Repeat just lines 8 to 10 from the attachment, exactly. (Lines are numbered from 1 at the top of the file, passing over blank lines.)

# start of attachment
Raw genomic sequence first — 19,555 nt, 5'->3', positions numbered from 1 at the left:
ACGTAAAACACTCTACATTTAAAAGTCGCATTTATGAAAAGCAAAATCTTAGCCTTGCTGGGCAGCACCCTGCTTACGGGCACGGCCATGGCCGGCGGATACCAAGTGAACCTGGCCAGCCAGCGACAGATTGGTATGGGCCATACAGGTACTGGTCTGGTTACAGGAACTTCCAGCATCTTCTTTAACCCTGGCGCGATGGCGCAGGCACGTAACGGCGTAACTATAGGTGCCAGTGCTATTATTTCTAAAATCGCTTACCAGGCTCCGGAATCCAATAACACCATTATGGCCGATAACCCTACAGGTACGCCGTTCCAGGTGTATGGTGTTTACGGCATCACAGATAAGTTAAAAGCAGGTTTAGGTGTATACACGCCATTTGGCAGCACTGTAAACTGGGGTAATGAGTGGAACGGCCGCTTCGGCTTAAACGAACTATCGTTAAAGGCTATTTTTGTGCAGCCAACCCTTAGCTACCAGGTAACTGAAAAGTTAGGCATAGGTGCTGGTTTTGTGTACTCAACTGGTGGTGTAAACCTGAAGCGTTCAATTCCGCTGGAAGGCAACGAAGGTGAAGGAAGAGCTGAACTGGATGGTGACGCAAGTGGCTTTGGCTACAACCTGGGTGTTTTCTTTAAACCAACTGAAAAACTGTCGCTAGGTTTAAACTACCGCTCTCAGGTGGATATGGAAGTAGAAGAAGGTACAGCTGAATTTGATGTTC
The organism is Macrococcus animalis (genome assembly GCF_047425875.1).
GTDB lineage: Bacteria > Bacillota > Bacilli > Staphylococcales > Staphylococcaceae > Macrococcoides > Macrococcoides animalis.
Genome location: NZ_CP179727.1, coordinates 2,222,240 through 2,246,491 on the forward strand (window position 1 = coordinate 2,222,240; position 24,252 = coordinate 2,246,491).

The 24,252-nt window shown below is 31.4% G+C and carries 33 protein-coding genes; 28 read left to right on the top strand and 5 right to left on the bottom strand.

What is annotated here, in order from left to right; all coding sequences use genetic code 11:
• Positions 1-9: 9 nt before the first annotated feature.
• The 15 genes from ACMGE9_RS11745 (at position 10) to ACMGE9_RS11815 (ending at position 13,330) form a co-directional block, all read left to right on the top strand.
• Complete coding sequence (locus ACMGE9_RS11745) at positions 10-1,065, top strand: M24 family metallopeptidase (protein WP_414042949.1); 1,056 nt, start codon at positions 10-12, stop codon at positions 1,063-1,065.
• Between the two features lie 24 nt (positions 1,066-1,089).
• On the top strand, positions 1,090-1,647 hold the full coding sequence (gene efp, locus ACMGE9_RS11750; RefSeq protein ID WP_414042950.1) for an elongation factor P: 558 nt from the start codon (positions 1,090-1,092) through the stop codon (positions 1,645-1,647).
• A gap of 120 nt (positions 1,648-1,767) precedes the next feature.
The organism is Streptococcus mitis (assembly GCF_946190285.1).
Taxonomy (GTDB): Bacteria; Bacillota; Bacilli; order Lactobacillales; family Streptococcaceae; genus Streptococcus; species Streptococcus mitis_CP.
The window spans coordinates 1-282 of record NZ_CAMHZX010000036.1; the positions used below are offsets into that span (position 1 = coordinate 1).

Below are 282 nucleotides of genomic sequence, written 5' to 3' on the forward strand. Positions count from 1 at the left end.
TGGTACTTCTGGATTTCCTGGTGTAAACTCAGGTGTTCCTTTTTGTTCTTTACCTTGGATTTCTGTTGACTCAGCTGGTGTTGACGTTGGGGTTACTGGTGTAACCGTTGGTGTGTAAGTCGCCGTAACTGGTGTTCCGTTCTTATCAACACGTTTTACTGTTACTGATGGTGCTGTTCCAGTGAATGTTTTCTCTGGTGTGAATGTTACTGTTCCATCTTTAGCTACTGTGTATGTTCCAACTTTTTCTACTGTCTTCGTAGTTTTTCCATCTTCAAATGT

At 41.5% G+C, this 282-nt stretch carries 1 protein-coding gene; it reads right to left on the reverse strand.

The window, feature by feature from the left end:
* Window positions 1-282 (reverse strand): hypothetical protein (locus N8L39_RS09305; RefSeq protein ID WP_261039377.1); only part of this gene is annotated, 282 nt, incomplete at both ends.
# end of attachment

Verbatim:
• Positions 1-9: 9 nt before the first annotated feature.
• The 15 genes from ACMGE9_RS11745 (at position 10) to ACMGE9_RS11815 (ending at position 13,330) form a co-directional block, all read left to right on the top strand.
• Complete coding sequence (locus ACMGE9_RS11745) at positions 10-1,065, top strand: M24 family metallopeptidase (protein WP_414042949.1); 1,056 nt, start codon at positions 10-12, stop codon at positions 1,063-1,065.